The carriage was also used by the 4.5 inch Gun M-1. It went through a number of minor changes over time. The original Warner electric brakes were replaced by Westinghouse air brakes on the M1A1. Both the M1 and M1A1 carriages used a mid-axle firing pedestal that was extended by a ratchet mechanism. The M1A2 replaced the ratchet with a screw-jack system and also modified the traveling lock. The M1A1E1 carriage was intended for use in jungle and muddy terrain and replaced the wheels of the M1A1 with a free-wheeling tracked suspension, but the project was terminated after V-J day without having reached production. The T-9 and T-10 carriages were projects using low-grade steel alloys that were canceled when no longer needed. The T-16 was a light-weight carriage using high-grade steel that was estimated to save some 1,200 lb (540 kg); work began in July 1945 and continued after the war, although nothing seems to have come from it.[1]

A mid-1960s variant was the 155mm XM123 & M123A1 auxiliary-propelled howitzers. The XM123 was produced by American Machine and Foundry and outfitted with two 20 horsepower air-cooled engines produced by Consolidated Diesel Corporation, driver’s seat, steering wheel, and guide wheel on the left trail, allowing it to be more rapidly emplaced when detached from the prime mover, while the XM123A1 provided a single 20 horsepower motor with electric steering. The extra weight on the left trail displaced the howitzer after each round was fired requiring it to be realigned and the project was abandoned. The concept was copied from the Soviet 85mm SD-44 auxiliary-propelled antitank gun developed in 1954 and used by airborne forces.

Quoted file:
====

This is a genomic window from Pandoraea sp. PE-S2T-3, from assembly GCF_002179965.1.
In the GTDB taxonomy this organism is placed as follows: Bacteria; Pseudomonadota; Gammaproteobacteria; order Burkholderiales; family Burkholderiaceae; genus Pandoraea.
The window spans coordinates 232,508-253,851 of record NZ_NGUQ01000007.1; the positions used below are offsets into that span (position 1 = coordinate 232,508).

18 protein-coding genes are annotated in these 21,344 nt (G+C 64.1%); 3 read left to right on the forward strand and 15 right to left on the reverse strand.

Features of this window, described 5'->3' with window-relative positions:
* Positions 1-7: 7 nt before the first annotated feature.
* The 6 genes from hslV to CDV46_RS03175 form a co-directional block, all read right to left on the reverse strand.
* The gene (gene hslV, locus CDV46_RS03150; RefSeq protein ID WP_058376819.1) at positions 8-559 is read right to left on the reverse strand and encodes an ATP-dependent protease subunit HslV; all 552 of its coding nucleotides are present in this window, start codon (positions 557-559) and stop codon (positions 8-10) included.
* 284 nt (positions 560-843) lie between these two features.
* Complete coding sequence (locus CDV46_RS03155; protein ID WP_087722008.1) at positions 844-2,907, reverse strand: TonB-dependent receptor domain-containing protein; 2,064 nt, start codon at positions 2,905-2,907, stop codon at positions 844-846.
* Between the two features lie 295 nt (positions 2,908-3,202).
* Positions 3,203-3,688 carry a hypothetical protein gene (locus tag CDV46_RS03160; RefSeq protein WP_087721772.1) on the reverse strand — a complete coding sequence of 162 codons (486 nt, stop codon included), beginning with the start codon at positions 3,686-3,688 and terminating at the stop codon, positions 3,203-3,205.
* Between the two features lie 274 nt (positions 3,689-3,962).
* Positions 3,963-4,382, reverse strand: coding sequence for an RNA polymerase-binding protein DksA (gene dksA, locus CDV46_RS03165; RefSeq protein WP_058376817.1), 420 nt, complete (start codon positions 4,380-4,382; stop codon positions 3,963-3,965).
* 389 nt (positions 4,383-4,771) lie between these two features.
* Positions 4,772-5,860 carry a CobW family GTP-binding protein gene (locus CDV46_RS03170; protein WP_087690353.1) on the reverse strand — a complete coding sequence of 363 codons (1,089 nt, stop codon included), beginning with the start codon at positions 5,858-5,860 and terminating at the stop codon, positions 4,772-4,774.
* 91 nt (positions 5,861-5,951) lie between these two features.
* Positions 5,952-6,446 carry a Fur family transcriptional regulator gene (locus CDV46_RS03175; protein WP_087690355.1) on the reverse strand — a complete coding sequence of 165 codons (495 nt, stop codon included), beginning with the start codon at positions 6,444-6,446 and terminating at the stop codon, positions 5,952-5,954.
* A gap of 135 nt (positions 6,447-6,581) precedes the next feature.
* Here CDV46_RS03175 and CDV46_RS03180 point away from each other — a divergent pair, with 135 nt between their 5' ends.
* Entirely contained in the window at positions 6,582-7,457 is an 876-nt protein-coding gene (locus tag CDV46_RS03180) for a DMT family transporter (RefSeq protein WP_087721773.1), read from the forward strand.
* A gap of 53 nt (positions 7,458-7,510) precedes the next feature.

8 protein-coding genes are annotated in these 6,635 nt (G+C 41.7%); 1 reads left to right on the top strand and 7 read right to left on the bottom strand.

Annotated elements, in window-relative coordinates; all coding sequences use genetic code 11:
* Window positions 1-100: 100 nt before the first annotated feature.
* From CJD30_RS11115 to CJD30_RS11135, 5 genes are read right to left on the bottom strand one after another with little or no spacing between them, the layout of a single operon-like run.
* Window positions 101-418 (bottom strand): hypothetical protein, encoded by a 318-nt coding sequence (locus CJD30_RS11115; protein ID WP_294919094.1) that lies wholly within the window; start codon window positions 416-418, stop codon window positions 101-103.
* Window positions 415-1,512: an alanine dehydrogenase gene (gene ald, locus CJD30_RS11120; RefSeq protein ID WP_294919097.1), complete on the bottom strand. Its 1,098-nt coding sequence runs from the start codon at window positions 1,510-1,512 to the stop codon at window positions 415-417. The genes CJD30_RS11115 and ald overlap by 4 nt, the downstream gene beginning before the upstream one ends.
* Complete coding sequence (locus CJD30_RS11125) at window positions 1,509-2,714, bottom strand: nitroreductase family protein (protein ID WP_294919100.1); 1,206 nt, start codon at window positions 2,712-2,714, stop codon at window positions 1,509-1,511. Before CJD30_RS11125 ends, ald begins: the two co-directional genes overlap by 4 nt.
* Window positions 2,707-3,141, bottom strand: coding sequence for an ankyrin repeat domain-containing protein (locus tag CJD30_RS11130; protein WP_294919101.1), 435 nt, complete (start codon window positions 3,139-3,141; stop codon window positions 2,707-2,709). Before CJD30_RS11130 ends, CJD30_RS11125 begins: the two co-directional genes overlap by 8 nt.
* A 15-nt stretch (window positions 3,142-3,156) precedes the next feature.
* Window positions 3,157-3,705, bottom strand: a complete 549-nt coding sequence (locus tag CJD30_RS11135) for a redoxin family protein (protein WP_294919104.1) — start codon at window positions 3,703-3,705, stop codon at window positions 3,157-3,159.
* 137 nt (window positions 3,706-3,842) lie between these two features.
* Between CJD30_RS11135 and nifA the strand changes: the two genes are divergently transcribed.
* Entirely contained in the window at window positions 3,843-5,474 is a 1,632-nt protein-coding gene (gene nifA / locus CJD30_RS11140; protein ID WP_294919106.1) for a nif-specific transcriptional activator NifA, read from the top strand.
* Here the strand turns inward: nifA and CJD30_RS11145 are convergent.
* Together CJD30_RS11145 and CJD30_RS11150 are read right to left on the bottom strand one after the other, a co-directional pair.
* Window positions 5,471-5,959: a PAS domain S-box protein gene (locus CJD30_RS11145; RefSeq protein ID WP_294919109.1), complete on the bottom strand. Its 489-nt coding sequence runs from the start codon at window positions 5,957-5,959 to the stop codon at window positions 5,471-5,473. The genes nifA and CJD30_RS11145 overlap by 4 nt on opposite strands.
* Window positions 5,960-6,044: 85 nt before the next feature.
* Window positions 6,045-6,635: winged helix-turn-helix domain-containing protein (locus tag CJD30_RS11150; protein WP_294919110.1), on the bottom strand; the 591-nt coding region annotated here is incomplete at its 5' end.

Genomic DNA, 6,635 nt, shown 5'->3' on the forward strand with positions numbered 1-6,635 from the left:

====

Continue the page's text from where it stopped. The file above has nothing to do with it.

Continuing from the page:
Front view of an XM123 Medium Auxiliary Propelled 155mm Howitzer at the Rock Island Arsenal Museum

XM123 Medium Auxiliary Propelled 155mm Howitzer seat and power unit at the Rock Island Arsenal Museum

(See also similar XM124E2 Light Auxiliary Propelled 105mm Howitzer with similar configuration)

Self-propelled mounts

The non howitzer was experimentally mounted on a lengthened chassis of the M5 light tank. The resulting vehicle received the designation 155 mm Howitzer Motor Carriage T64. A single prototype was built before the T64 project was abandoned in favor of T64E1, based on the M24 Chaffee light tank chassis. This was eventually adopted as 155mm Howitzer Motor Carriage M41 and saw action in the Korean War.[2] Towards the end of the Korean War the US Army replaced the M41 self-propelled howitzer with the M44 self-propelled howitzer.


The gun fired separate loading, bagged charge ammunition, with up to seven different propelling charges, from 1 (the smallest) to 7 (the largest). Muzzle velocity, range and penetration in the tables below are for maximum charge in form of complete M4A1 propelling charge.

155 mm Howitzer M-114 at the U.S. Army Field Artillery Museum, Ft. Sill, Oklahoma

Close-up view of the 155 mm Howitzer M-114 at the U.S. Army Field Artillery Museum, Ft. Sill, Oklahoma

Propelling charges[3]
Model Weight Components